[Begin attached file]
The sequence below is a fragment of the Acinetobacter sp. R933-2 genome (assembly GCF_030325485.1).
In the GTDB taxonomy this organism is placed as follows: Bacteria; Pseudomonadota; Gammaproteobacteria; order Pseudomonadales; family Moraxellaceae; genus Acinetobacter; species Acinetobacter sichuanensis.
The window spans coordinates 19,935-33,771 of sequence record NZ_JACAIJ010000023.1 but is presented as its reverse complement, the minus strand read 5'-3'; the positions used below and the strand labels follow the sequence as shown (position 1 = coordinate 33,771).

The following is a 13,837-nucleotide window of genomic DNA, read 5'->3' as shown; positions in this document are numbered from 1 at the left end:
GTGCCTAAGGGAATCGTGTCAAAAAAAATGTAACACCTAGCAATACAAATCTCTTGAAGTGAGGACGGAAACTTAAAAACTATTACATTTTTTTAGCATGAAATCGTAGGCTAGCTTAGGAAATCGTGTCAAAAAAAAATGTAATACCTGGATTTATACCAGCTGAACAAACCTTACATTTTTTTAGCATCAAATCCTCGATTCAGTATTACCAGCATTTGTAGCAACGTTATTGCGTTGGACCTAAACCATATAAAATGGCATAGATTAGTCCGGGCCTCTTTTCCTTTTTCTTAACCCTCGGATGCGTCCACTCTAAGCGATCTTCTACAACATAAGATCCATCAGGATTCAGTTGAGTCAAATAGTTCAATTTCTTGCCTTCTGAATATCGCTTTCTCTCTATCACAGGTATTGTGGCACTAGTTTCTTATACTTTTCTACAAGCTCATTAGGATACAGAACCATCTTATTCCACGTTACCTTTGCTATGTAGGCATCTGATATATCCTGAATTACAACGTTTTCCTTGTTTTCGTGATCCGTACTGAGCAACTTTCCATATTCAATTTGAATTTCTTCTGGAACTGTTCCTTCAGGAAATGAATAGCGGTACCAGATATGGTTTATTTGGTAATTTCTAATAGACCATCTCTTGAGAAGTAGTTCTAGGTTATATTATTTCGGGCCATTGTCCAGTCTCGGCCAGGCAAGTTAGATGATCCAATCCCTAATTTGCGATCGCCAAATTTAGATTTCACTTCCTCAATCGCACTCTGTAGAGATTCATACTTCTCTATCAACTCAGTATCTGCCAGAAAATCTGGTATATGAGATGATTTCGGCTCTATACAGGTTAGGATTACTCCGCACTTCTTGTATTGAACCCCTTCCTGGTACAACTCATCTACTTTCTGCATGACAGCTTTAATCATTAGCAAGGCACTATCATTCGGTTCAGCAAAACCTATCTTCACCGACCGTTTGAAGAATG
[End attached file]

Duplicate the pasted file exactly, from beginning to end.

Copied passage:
The sequence below is a fragment of the Acinetobacter sp. R933-2 genome (assembly GCF_030325485.1).
In the GTDB taxonomy this organism is placed as follows: Bacteria; Pseudomonadota; Gammaproteobacteria; order Pseudomonadales; family Moraxellaceae; genus Acinetobacter; species Acinetobacter sichuanensis.
The window spans coordinates 19,935-33,771 of sequence record NZ_JACAIJ010000023.1 but is presented as its reverse complement, the minus strand read 5'-3'; the positions used below and the strand labels follow the sequence as shown (position 1 = coordinate 33,771).

The following is a 13,837-nucleotide window of genomic DNA, read 5'->3' as shown; positions in this document are numbered from 1 at the left end:
GTGCCTAAGGGAATCGTGTCAAAAAAAATGTAACACCTAGCAATACAAATCTCTTGAAGTGAGGACGGAAACTTAAAAACTATTACATTTTTTTAGCATGAAATCGTAGGCTAGCTTAGGAAATCGTGTCAAAAAAAAATGTAATACCTGGATTTATACCAGCTGAACAAACCTTACATTTTTTTAGCATCAAATCCTCGATTCAGTATTACCAGCATTTGTAGCAACGTTATTGCGTTGGACCTAAACCATATAAAATGGCATAGATTAGTCCGGGCCTCTTTTCCTTTTTCTTAACCCTCGGATGCGTCCACTCTAAGCGATCTTCTACAACATAAGATCCATCAGGATTCAGTTGAGTCAAATAGTTCAATTTCTTGCCTTCTGAATATCGCTTTCTCTCTATCACAGGTATTGTGGCACTAGTTTCTTATACTTTTCTACAAGCTCATTAGGATACAGAACCATCTTATTCCACGTTACCTTTGCTATGTAGGCATCTGATATATCCTGAATTACAACGTTTTCCTTGTTTTCGTGATCCGTACTGAGCAACTTTCCATATTCAATTTGAATTTCTTCTGGAACTGTTCCTTCAGGAAATGAATAGCGGTACCAGATATGGTTTATTTGGTAATTTCTAATAGACCATCTCTTGAGAAGTAGTTCTAGGTTATATTATTTCGGGCCATTGTCCAGTCTCGGCCAGGCAAGTTAGATGATCCAATCCCTAATTTGCGATCGCCAAATTTAGATTTCACTTCCTCAATCGCACTCTGTAGAGATTCATACTTCTCTATCAACTCAGTATCTGCCAGAAAATCTGGTATATGAGATGATTTCGGCTCTATACAGGTTAGGATTACTCCGCACTTCTTGTATTGAACCCCTTCCTGGTACAACTCATCTACTTTCTGCATGACAGCTTTAATCATTAGCAAGGCACTATCATTCGGTTCAGCAAAACCTATCTTCACCGACCGTTTGAAGAATG